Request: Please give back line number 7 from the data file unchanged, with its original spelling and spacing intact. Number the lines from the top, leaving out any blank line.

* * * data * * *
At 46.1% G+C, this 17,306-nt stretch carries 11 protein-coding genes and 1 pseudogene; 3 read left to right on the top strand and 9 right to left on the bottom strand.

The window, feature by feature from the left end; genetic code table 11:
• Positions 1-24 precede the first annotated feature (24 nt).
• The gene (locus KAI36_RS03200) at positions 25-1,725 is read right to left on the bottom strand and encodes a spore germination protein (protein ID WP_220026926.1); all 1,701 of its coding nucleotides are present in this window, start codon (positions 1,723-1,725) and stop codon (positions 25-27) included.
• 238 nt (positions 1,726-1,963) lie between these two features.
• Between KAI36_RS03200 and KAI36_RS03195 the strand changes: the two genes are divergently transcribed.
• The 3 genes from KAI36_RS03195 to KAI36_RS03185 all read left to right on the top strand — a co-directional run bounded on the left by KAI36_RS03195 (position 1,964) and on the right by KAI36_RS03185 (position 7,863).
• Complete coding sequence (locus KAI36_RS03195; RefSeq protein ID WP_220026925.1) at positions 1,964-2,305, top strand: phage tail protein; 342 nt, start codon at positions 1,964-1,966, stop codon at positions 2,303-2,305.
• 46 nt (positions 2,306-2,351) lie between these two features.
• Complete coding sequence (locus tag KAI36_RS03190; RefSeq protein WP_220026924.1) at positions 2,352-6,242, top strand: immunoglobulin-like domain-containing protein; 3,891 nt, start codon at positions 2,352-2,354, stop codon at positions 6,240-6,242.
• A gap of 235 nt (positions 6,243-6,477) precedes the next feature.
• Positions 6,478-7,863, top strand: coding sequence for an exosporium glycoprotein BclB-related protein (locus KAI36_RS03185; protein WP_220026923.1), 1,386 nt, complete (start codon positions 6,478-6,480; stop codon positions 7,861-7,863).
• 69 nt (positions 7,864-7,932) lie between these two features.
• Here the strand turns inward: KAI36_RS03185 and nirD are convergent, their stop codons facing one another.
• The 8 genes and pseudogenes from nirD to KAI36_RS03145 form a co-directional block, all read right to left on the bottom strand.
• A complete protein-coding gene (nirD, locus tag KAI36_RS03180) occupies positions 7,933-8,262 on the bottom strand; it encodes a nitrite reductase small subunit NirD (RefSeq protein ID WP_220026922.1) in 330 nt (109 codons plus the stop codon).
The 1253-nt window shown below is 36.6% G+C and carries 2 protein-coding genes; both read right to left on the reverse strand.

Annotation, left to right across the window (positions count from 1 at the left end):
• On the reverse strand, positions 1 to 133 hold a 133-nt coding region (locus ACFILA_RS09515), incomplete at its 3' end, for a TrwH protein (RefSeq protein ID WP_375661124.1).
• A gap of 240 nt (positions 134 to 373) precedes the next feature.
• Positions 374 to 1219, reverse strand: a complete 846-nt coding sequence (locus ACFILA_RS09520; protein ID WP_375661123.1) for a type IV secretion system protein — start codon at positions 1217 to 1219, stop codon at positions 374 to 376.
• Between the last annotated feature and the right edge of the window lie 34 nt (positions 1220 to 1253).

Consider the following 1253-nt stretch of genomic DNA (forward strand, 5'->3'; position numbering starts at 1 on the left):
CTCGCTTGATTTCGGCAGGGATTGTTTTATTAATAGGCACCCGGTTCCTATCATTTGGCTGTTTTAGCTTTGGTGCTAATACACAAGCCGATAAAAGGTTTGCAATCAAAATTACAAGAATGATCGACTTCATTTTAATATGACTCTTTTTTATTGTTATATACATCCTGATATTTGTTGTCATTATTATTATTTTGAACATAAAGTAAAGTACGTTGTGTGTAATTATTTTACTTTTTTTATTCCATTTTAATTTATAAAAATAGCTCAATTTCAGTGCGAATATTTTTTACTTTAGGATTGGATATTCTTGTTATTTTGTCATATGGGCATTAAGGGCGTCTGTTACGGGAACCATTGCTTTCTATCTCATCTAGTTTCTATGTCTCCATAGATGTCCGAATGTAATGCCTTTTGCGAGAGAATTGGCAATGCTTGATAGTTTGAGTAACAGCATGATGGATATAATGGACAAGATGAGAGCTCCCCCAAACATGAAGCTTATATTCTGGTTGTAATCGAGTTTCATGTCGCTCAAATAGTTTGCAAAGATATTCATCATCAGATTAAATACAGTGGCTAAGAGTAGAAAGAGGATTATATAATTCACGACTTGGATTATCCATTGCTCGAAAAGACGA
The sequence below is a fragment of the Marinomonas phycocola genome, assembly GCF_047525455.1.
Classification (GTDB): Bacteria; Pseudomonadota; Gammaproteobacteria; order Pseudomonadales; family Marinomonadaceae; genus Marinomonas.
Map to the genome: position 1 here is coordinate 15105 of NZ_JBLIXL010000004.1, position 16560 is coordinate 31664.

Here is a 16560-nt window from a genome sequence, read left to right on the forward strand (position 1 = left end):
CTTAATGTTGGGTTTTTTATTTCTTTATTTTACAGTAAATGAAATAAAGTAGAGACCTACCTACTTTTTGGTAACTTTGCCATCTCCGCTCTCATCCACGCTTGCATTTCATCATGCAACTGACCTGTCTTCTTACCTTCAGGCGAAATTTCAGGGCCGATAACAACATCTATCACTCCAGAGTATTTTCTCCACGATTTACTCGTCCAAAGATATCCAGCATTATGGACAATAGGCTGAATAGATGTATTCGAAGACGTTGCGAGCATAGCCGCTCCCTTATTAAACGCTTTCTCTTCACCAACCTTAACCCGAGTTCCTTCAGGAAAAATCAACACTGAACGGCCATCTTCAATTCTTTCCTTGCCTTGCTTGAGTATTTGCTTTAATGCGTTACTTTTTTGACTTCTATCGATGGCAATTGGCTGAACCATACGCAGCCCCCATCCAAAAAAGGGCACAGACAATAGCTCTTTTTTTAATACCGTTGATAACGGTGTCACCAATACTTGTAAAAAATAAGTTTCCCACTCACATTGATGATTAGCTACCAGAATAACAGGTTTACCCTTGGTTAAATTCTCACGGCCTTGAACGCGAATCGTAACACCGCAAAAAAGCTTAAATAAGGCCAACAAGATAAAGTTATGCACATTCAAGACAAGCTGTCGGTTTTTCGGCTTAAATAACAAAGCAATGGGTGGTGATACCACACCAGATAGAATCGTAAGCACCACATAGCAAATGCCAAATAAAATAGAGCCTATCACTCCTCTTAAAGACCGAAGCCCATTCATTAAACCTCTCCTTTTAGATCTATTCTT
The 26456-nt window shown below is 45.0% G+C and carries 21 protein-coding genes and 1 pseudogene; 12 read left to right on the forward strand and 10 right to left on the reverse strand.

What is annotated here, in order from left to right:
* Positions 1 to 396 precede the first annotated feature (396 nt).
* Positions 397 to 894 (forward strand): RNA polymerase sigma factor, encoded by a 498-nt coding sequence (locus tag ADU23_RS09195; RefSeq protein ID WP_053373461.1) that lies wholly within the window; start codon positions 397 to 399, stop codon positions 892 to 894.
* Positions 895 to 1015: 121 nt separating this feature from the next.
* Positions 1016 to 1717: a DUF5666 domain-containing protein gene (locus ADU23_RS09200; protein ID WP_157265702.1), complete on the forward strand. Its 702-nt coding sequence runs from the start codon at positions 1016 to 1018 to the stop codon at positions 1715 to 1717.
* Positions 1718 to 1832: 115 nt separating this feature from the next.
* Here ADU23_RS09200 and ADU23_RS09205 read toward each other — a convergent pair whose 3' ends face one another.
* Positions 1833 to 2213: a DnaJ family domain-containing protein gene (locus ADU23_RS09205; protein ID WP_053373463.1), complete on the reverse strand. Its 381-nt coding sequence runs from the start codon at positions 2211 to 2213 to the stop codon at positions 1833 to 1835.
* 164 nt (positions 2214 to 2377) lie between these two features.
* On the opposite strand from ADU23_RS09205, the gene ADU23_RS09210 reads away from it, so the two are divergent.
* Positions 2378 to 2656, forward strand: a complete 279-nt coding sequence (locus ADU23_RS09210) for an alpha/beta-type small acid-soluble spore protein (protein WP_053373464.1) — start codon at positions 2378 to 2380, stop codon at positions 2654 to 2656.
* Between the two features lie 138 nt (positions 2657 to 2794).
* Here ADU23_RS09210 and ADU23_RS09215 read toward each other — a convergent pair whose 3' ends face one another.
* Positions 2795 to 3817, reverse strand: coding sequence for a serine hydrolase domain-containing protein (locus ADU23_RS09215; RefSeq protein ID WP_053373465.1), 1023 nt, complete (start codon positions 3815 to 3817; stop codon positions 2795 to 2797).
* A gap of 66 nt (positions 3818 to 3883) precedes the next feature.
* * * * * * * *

• The 3 genes from KAI36_RS03195 to KAI36_RS03185 all read left to right on the top strand — a co-directional run bounded on the left by KAI36_RS03195 (position 1,964) and on the right by KAI36_RS03185 (position 7,863).